|GE Predix||Cloud Foundry||2015|
|Cisco Jasper||Jasper Control Center||2004|
|M2Mi||IBM Bluemix, AWS||2006|
|Azure IoT Suite||Microsoft Azure||2015|
|Oracle IoT Cloud Service||Oracle IoT Cloud||2016|
|PTC ThingWorx IoT Platform||ThingWorx||2015|
|Salesforce IoT Cloud||AWS||2017|
|IBM Watson IoT||IBM Bluemix, AWS||2016|
In addition, other vendors have developed IIoT platform offerings for different target markets, including Cumulocity, Kaa (open source), Losant, Zatar (Zebra Technologies), thethings.io, Exosite and Xively (Logmeln) -not to mention major players like Verizon, SAP (acquisitions of Plat.One and Zedem Technologies) or Google, whose platform is currently in beta mode.
A small number of automation, engineering or manufacturing OEMs have decided to invest in full blown IoT platforms, e.g. Siemens with Mindsphere. Most have decided to partner with major platform providers to develop specific or domain centered IIoT offerings and associated services (e.g. ABB’s Ability system is based on Microsoft’s Azure platform; Metso is co-developing IoT mining solutions with Rockwell Automation based, again, on Microsoft’s Azure platform and Komatsu is doing the same based on GE’s Predix ) or focus investment in particular capabilities such as general analytics while relying on other platforms for operating system functions, an example being Caterpillar’s investment in Uptake.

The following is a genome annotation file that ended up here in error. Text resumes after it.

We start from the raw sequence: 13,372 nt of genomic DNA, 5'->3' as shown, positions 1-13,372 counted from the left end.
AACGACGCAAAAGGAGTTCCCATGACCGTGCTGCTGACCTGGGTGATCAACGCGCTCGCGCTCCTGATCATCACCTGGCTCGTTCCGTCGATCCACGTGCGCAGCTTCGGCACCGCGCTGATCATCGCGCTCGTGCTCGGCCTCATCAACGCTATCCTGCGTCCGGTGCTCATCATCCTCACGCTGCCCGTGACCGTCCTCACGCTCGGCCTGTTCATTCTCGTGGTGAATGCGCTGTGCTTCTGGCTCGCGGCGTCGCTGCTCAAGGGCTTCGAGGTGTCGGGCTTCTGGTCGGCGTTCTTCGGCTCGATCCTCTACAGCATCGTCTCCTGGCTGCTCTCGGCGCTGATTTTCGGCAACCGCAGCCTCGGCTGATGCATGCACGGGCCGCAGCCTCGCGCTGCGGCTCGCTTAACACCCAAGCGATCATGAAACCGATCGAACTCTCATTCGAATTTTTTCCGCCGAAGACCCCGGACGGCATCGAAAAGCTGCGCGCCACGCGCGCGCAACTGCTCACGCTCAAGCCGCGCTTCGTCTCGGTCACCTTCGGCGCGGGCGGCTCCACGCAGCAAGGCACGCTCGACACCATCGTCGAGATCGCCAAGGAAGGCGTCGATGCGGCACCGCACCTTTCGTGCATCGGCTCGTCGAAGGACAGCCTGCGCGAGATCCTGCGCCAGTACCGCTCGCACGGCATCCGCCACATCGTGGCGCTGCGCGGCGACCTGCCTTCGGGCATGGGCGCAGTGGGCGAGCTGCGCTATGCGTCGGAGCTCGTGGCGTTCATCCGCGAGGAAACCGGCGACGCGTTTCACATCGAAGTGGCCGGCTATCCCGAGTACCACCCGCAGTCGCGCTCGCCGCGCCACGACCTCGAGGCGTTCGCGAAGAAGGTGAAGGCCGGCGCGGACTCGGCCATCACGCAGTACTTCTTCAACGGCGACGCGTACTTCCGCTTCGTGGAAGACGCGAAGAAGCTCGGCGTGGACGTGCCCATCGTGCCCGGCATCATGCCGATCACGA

Based on a set of criteria, market intelligence firm Forrester Research has developed a ranking map for the main platform offerings currently in the market.
Nevertheless, the success factors for platforms center mainly around the capability of vendors to create an ecosystem of participants (customers and value added service providers) that creates network effects. How that may be accomplished in industrial settings and how OEMs (larger or smaller) can or should position themselves within IoT platforms, what their strategy and practical approach should be and what this means for services will be discussed in the second part of this article.